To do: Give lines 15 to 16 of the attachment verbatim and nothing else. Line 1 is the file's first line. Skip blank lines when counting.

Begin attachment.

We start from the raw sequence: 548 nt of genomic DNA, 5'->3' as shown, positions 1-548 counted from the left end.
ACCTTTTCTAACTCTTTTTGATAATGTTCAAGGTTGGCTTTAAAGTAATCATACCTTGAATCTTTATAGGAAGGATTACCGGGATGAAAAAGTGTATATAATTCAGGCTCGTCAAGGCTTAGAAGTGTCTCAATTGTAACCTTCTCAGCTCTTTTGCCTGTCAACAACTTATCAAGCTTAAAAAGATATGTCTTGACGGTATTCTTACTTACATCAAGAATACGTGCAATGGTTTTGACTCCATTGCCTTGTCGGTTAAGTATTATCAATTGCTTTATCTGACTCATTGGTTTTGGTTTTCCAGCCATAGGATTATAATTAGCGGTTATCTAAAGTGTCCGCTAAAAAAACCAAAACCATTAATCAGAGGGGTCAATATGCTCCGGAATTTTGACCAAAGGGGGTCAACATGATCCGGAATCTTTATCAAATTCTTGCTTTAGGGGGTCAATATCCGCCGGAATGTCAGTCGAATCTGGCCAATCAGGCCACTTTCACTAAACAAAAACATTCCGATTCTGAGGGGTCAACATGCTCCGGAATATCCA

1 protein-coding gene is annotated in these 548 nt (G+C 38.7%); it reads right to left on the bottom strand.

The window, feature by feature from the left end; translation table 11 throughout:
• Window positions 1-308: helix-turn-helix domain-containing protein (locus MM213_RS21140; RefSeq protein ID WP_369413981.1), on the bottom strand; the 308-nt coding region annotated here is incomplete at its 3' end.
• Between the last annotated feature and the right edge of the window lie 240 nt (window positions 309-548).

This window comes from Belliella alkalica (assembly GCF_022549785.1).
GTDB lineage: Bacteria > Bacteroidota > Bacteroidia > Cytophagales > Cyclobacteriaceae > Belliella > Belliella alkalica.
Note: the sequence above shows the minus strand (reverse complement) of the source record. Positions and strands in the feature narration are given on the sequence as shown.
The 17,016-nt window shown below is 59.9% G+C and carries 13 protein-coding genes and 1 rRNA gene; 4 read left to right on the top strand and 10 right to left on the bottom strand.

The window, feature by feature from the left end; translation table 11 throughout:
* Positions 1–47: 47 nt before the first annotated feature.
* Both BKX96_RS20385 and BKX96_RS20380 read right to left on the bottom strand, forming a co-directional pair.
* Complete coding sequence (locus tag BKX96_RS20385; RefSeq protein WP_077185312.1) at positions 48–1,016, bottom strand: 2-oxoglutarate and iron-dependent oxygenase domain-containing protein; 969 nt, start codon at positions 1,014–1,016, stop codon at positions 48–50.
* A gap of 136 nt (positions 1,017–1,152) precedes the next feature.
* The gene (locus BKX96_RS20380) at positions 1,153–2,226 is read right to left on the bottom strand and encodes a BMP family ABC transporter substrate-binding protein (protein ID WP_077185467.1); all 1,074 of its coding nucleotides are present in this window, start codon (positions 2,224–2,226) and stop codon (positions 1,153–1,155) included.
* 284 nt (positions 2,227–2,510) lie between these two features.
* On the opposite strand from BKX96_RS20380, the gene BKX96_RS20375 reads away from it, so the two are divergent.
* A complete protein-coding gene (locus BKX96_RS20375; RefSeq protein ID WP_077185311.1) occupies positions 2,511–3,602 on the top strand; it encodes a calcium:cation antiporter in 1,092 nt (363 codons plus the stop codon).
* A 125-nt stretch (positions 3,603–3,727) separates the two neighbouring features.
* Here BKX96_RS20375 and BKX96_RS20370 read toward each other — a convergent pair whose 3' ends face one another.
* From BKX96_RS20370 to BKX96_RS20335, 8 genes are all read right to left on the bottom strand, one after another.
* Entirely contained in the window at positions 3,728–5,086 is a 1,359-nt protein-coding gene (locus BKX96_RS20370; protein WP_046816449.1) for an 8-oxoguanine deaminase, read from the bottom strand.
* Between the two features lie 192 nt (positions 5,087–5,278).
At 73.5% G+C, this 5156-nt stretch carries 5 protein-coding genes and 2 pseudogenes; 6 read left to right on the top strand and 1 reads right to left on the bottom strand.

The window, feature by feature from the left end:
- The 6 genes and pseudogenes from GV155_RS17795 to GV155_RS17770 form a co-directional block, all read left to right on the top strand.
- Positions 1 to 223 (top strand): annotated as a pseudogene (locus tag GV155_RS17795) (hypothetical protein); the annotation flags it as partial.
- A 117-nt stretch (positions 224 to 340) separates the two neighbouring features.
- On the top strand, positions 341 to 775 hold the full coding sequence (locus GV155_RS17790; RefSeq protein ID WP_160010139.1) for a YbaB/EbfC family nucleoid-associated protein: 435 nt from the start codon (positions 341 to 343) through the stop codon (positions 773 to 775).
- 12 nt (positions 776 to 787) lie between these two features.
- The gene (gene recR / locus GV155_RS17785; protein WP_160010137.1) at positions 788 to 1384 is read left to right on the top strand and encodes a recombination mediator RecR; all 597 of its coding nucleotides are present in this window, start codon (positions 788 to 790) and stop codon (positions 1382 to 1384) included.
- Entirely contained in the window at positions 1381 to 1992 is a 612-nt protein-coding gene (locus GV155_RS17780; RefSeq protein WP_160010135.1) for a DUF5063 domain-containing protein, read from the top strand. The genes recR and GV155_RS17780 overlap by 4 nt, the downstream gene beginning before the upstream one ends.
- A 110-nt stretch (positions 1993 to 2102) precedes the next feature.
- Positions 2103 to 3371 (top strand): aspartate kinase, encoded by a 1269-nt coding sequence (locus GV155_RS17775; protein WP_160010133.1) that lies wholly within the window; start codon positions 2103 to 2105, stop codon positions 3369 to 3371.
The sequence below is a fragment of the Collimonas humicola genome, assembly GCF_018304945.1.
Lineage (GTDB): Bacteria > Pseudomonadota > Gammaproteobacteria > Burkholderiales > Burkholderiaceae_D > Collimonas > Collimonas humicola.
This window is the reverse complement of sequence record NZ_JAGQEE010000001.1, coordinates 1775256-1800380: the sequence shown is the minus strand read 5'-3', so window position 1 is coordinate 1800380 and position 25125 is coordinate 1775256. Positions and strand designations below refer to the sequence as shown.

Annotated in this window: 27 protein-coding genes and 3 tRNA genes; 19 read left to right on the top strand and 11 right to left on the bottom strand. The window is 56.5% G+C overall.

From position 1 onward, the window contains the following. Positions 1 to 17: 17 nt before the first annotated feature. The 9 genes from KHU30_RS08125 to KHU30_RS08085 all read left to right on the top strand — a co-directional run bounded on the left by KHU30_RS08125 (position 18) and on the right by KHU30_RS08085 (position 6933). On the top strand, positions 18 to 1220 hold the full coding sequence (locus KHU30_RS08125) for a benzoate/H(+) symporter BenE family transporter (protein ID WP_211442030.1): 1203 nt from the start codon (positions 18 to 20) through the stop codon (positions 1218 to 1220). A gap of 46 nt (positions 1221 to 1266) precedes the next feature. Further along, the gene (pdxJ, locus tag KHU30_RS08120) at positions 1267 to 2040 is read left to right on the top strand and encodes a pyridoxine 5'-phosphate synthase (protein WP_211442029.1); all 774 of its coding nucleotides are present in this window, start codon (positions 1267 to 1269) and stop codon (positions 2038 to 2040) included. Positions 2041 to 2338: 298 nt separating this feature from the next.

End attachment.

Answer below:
* A gap of 136 nt (positions 1,017–1,152) precedes the next feature.
* The gene (locus BKX96_RS20380) at positions 1,153–2,226 is read right to left on the bottom strand and encodes a BMP family ABC transporter substrate-binding protein (protein ID WP_077185467.1); all 1,074 of its coding nucleotides are present in this window, start codon (positions 2,224–2,226) and stop codon (positions 1,153–1,155) included.